In some ways, I chose the wrong year to go. This was no doubt a big year for the Solomons: the Royals came and went from the Islands, as did the Pacific Arts Festival.  The Lonely Planet named it number 6 on the ten best places to go for 2012.  I feel honoured to have been there before it became a truly cool place to hang out. I hope that it doesn't get destroyed by fast food restaurants, Starbucks, Marriott and all things developed. 

I’d like to say that I think of the Solomons every day but I don’t. I think about paying my bills, getting dressed, my work and whatever personal issue is troubling me at the time. Like an ex boyfriend, the Solomons pop up on my Facebook from time to time and for a moment I think about the islands and wonder how it is. But the Islands are one of those places almost stuck in time, where everything and nothing changes all the time. If I returned tomorrow, I would only have a handful of friends who would remember me but within a week I’d have a handful of new friends to hang out with.  Such is the way of the Islands, long may it remain that way. 

Life here takes on a pace that is both much faster and slower than the Solomons.  Adventure is replaced with routine. I got into a car accident today, a minor fender bender which was upsetting but I kept on throughout my day, shaken up but no worse for wear. In the Solomons, 20 islanders would have come to my asssitance, fixed up my car, given me a cup of 3 in one coffee and kept me company. Here, even with the other driver around, I felt alone.  Drivers kept going, people kept walking. I miss the communal life, that taking care of each other.

But I would say that my biggest challenge in coming back is learning to be comfortable with routine and to trust that life isn’t going to fall apart on me, despite what happened in the past.  A part of me believes that I don’t deserve deep comfort or happiness. This deep guilt is probably pretty common, especially when we have witnessed incredible human suffering, like I saw at times in the Solomons. Or in the Christchurch Earthquakes. Or even much further back, in the Samoa tsunami…somehow I just question: why did I get so lucky?  And while we can wax philosophically whether I'm really lucky to live here, let's be honest: I am very, very lucky. But, then, why me? I met 50 people every day in the Solomons who were much more deserving and better people than myself, people who aren't nearly as self centered or self indulgent or lazy.  Great mothers and fathers who sacrifice every penny they make for their wontoks. People who don't make the litany of dumb mistakes I make every day, like leaving my house with my hairbrush still stuck in my hair or always being 30 minutes late to everything, no matter how hard I try to be on time...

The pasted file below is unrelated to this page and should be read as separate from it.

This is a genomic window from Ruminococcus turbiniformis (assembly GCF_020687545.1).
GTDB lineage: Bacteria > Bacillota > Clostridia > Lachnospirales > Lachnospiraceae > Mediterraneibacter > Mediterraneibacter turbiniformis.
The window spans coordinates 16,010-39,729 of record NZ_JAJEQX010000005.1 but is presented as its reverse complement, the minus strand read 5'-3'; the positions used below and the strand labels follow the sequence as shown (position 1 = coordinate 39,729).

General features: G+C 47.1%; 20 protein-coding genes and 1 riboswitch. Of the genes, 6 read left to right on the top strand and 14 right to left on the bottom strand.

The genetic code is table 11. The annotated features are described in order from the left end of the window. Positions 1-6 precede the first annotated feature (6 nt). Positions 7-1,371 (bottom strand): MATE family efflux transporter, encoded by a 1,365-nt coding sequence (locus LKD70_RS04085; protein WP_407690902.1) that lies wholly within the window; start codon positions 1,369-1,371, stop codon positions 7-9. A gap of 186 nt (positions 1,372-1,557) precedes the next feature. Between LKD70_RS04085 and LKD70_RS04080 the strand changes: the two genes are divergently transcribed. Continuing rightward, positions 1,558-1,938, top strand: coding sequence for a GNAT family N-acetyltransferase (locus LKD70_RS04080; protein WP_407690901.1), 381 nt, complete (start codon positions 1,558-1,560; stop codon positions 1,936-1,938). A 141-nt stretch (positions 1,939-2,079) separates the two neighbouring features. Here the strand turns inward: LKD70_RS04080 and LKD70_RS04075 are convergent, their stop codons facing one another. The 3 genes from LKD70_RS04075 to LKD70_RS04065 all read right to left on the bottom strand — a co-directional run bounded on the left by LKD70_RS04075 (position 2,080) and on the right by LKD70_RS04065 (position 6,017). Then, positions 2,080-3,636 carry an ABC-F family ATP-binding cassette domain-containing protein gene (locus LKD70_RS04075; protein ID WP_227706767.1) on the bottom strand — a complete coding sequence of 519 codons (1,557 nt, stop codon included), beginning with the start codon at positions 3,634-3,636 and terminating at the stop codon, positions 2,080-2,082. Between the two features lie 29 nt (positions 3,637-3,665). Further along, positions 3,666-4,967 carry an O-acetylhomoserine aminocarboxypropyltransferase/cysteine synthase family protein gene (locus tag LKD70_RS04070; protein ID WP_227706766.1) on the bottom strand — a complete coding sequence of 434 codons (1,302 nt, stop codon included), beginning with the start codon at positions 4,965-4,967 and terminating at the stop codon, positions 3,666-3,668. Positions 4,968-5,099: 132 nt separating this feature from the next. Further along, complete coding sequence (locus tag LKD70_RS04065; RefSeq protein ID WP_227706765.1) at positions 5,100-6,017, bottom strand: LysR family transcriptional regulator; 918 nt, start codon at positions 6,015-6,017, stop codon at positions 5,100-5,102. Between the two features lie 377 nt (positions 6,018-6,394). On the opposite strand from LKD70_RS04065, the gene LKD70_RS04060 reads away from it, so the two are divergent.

So a year has passed.  And what did I do with all my luckiness? I can’t say that I continued with my philanthropy, other than a few short volunteer gigs.  I felt like I was exhausted and didn’t have much to give, which is stupid and pretty selfish. I think I’m learning about the small things, that I don’t have to do something big and dramatic like live in the Solomons to make a difference.  Looking on now, Matt, my housemate, is the consummate humanitarian, working in mental health. The man receives few, if any accolades and just goes to work, committed to quietly helping others.  Or my mother who works at the free clinic one day a week when she could be much more money a day or my dad who didn’t buy a new suit for 15 years so all us spoiled kids could go to University…and this list goes on. 

For all those people who said when I came back that I did a great thing by going to the Solomons, I would parry that thought with the idea that it was those who stayed behind,  worked quietly in the background and kept things going…those are the real heroes, now, to me.